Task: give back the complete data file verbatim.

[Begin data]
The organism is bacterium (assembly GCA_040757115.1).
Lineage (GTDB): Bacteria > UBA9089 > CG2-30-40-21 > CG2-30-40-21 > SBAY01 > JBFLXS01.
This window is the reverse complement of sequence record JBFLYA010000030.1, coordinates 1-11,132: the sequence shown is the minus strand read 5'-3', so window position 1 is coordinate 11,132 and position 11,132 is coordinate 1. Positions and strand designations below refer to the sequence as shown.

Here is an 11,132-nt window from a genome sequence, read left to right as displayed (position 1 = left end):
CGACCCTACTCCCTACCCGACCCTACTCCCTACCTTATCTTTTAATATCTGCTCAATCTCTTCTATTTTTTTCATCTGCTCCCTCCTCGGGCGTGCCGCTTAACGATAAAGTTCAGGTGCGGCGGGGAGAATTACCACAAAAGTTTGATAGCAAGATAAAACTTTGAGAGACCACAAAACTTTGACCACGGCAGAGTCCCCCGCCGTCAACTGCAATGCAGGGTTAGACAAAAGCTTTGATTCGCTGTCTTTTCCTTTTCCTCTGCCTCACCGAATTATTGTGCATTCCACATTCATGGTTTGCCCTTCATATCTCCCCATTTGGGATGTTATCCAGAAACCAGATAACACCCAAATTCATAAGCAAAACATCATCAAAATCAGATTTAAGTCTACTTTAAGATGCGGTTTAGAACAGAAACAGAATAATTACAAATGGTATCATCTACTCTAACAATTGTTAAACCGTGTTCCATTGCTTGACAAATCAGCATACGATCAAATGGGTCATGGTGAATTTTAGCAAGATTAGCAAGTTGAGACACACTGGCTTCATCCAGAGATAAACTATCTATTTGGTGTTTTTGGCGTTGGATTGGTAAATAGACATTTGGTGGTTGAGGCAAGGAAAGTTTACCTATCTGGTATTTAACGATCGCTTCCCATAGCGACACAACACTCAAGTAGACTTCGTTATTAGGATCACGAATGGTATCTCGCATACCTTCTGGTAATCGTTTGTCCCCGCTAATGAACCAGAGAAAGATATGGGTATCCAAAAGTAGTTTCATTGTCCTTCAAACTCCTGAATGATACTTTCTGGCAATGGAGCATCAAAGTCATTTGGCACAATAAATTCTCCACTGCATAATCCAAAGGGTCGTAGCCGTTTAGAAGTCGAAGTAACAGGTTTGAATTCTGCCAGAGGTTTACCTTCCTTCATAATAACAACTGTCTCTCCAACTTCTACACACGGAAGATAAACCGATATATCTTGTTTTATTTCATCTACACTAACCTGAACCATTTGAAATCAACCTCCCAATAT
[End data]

The organism is bacterium (assembly GCA_040757115.1).
Lineage (GTDB): Bacteria > UBA9089 > CG2-30-40-21 > CG2-30-40-21 > SBAY01 > JBFLXS01.
This window is the reverse complement of sequence record JBFLYA010000030.1, coordinates 1-11,132: the sequence shown is the minus strand read 5'-3', so window position 1 is coordinate 11,132 and position 11,132 is coordinate 1. Positions and strand designations below refer to the sequence as shown.

Here is an 11,132-nt window from a genome sequence, read left to right as displayed (position 1 = left end):
CGACCCTACTCCCTACCCGACCCTACTCCCTACCTTATCTTTTAATATCTGCTCAATCTCTTCTATTTTTTTCATCTGCTCCCTCCTCGGGCGTGCCGCTTAACGATAAAGTTCAGGTGCGGCGGGGAGAATTACCACAAAAGTTTGATAGCAAGATAAAACTTTGAGAGACCACAAAACTTTGACCACGGCAGAGTCCCCCGCCGTCAACTGCAATGCAGGGTTAGACAAAAGCTTTGATTCGCTGTCTTTTCCTTTTCCTCTGCCTCACCGAATTATTGTGCATTCCACATTCATGGTTTGCCCTTCATATCTCCCCATTTGGGATGTTATCCAGAAACCAGATAACACCCAAATTCATAAGCAAAACATCATCAAAATCAGATTTAAGTCTACTTTAAGATGCGGTTTAGAACAGAAACAGAATAATTACAAATGGTATCATCTACTCTAACAATTGTTAAACCGTGTTCCATTGCTTGACAAATCAGCATACGATCAAATGGGTCATGGTGAATTTTAGCAAGATTAGCAAGTTGAGACACACTGGCTTCATCCAGAGATAAACTATCTATTTGGTGTTTTTGGCGTTGGATTGGTAAATAGACATTTGGTGGTTGAGGCAAGGAAAGTTTACCTATCTGGTATTTAACGATCGCTTCCCATAGCGACACAACACTCAAGTAGACTTCGTTATTAGGATCACGAATGGTATCTCGCATACCTTCTGGTAATCGTTTGTCCCCGCTAATGAACCAGAGAAAGATATGGGTATCCAAAAGTAGTTTCATTGTCCTTCAAACTCCTGAATGATACTTTCTGGCAATGGAGCATCAAAGTCATTTGGCACAATAAATTCTCCACTGCATAATCCAAAGGGTCGTAGCCGTTTAGAAGTCGAAGTAACAGGTTTGAATTCTGCCAGAGGTTTACCTTCCTTCATAATAACAACTGTCTCTCCAACTTCTACACACGGAAGATAAACCGATATATCTTGTTTTATTTCATCTACACTAACCTGAACCATTTGAAATCAACCTCCCAATAT